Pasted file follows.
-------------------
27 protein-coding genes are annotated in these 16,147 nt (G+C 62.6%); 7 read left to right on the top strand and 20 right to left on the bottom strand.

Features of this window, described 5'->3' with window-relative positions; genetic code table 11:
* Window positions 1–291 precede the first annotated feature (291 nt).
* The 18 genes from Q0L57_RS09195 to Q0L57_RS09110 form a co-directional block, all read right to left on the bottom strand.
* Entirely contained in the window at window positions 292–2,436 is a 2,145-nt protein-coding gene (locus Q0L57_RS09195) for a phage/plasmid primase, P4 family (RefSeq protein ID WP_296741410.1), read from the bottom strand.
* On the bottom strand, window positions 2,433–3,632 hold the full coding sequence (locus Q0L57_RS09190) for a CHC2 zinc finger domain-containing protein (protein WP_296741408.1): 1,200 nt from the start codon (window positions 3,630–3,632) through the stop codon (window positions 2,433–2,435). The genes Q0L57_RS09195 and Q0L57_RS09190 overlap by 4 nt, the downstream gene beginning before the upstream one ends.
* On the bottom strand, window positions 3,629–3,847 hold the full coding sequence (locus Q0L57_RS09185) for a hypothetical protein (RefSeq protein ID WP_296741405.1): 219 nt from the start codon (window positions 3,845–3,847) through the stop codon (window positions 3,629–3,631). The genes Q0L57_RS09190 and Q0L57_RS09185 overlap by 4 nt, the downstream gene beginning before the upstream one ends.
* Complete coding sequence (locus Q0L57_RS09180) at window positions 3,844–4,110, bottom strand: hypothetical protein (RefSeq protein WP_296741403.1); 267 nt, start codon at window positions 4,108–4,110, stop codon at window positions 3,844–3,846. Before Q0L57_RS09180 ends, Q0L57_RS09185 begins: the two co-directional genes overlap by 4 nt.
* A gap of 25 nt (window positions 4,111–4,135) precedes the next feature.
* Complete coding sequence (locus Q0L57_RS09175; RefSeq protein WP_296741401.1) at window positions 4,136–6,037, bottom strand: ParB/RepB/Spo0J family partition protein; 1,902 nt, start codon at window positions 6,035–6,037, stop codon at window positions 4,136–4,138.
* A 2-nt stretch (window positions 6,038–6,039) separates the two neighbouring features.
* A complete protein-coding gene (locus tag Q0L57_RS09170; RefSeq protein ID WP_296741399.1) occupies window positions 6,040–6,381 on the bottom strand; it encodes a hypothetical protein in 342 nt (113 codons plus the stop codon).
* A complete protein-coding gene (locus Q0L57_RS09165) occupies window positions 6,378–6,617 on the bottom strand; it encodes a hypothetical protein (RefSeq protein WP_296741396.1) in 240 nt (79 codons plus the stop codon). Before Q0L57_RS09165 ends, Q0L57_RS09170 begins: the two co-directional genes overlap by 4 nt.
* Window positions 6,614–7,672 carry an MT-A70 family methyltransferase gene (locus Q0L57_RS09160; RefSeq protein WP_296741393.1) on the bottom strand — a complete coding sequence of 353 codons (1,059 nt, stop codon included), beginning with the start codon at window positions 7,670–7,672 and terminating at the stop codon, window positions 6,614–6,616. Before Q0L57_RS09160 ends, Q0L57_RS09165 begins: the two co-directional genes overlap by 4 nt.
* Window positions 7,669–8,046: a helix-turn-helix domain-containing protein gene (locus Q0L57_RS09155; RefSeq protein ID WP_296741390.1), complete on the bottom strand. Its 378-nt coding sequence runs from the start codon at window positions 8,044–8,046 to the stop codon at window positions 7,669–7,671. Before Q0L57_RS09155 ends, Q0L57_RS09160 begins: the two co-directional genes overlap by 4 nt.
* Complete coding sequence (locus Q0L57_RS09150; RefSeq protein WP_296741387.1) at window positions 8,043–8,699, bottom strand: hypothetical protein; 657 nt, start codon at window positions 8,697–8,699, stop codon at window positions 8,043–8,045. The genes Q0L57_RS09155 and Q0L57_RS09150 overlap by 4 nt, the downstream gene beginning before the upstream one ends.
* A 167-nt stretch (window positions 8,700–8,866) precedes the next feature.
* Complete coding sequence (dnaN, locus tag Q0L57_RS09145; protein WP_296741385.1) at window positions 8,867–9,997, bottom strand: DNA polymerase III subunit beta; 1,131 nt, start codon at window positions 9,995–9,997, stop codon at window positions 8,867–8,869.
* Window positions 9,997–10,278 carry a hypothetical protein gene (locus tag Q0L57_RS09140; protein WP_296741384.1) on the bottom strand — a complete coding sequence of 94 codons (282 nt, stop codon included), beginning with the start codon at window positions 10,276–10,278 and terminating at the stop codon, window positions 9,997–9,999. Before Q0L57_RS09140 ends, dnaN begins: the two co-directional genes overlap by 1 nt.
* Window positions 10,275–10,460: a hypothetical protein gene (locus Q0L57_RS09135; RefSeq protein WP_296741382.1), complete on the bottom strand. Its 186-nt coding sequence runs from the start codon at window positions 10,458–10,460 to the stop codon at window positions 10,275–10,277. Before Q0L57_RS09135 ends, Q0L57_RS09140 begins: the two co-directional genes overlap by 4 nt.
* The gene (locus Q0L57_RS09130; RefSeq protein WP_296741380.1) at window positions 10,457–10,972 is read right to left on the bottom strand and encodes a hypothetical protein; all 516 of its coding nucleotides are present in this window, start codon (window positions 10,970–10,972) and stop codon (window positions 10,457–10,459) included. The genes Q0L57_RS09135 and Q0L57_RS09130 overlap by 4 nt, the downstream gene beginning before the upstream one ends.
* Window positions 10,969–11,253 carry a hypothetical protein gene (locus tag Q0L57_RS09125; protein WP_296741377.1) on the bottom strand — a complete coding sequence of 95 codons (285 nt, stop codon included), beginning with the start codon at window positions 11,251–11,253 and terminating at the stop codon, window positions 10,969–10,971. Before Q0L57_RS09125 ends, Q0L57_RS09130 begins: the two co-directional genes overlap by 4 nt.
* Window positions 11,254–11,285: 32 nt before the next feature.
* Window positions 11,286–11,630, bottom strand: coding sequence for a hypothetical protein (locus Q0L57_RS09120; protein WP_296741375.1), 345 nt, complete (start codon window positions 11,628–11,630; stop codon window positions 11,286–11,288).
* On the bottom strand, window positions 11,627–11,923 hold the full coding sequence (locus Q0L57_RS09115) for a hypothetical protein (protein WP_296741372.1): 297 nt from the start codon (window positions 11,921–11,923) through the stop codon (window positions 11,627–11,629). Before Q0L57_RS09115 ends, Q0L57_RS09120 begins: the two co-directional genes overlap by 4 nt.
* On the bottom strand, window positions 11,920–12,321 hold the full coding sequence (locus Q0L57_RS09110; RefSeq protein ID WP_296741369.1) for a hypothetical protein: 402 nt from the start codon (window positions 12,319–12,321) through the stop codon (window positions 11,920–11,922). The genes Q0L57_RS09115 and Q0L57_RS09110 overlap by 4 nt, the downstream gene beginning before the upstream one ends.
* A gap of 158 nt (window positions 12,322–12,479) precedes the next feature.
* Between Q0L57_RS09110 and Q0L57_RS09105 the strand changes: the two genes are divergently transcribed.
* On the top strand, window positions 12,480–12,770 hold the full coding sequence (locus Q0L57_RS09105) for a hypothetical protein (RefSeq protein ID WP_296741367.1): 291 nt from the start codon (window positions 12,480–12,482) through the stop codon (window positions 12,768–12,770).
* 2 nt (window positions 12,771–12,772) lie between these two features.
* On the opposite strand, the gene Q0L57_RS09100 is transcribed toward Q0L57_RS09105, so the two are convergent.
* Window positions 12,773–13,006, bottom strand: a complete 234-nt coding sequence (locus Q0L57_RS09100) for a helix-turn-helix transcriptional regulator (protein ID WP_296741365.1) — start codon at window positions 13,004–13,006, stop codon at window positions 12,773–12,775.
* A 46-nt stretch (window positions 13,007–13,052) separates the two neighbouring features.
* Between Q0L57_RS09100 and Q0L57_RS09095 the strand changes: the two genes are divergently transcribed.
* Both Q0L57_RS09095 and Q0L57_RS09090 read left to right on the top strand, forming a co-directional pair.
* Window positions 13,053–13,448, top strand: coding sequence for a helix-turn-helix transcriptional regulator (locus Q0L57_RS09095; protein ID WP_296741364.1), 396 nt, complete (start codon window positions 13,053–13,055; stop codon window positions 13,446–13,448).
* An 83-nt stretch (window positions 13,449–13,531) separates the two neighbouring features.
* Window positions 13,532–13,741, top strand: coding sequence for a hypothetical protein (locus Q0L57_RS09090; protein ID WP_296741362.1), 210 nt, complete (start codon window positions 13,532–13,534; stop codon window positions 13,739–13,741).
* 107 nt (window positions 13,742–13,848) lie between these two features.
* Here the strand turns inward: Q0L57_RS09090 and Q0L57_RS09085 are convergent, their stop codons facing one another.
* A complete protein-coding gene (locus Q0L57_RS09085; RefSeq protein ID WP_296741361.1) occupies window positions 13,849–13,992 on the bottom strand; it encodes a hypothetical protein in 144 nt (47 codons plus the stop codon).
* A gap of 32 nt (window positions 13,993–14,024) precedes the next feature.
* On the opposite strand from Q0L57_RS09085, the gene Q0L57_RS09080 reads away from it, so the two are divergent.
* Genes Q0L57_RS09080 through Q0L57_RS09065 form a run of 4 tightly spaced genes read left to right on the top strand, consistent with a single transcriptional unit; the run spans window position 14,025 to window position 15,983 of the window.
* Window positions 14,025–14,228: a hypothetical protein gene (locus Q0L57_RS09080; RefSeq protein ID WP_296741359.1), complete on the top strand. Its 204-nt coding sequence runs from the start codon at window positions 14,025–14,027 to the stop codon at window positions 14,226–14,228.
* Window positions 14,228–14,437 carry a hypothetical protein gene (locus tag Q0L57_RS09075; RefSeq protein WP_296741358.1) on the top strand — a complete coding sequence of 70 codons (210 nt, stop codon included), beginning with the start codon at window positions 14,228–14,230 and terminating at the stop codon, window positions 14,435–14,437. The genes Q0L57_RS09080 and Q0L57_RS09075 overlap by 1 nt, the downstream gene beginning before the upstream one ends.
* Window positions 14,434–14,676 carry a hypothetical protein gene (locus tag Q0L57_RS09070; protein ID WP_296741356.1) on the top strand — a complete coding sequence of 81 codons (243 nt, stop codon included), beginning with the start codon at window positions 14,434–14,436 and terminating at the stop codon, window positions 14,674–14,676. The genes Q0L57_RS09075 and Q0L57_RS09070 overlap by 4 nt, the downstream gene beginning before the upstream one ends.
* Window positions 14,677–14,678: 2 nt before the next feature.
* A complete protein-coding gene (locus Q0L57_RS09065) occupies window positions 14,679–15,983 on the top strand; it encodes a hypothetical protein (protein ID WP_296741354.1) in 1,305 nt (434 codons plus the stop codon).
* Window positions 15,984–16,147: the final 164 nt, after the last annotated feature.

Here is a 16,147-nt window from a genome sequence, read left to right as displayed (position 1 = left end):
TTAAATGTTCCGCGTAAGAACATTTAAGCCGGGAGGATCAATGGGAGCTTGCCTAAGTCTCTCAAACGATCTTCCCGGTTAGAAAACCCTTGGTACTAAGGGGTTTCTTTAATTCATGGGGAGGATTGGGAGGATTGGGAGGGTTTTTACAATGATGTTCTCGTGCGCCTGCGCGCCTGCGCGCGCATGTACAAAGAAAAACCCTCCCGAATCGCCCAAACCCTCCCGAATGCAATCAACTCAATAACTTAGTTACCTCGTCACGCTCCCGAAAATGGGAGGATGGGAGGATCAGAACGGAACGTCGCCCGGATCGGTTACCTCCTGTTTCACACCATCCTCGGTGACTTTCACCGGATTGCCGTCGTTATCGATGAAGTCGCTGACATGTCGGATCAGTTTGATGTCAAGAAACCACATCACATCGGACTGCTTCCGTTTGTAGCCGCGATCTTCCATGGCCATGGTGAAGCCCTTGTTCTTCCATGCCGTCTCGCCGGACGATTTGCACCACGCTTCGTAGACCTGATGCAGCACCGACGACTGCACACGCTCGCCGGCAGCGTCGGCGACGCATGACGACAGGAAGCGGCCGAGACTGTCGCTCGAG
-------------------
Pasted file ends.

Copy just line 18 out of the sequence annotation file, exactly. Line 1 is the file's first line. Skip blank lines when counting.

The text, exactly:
* Complete coding sequence (dnaN, locus tag Q0L57_RS09145; protein WP_296741385.1) at window positions 8,867–9,997, bottom strand: DNA polymerase III subunit beta; 1,131 nt, start codon at window positions 9,995–9,997, stop codon at window positions 8,867–8,869.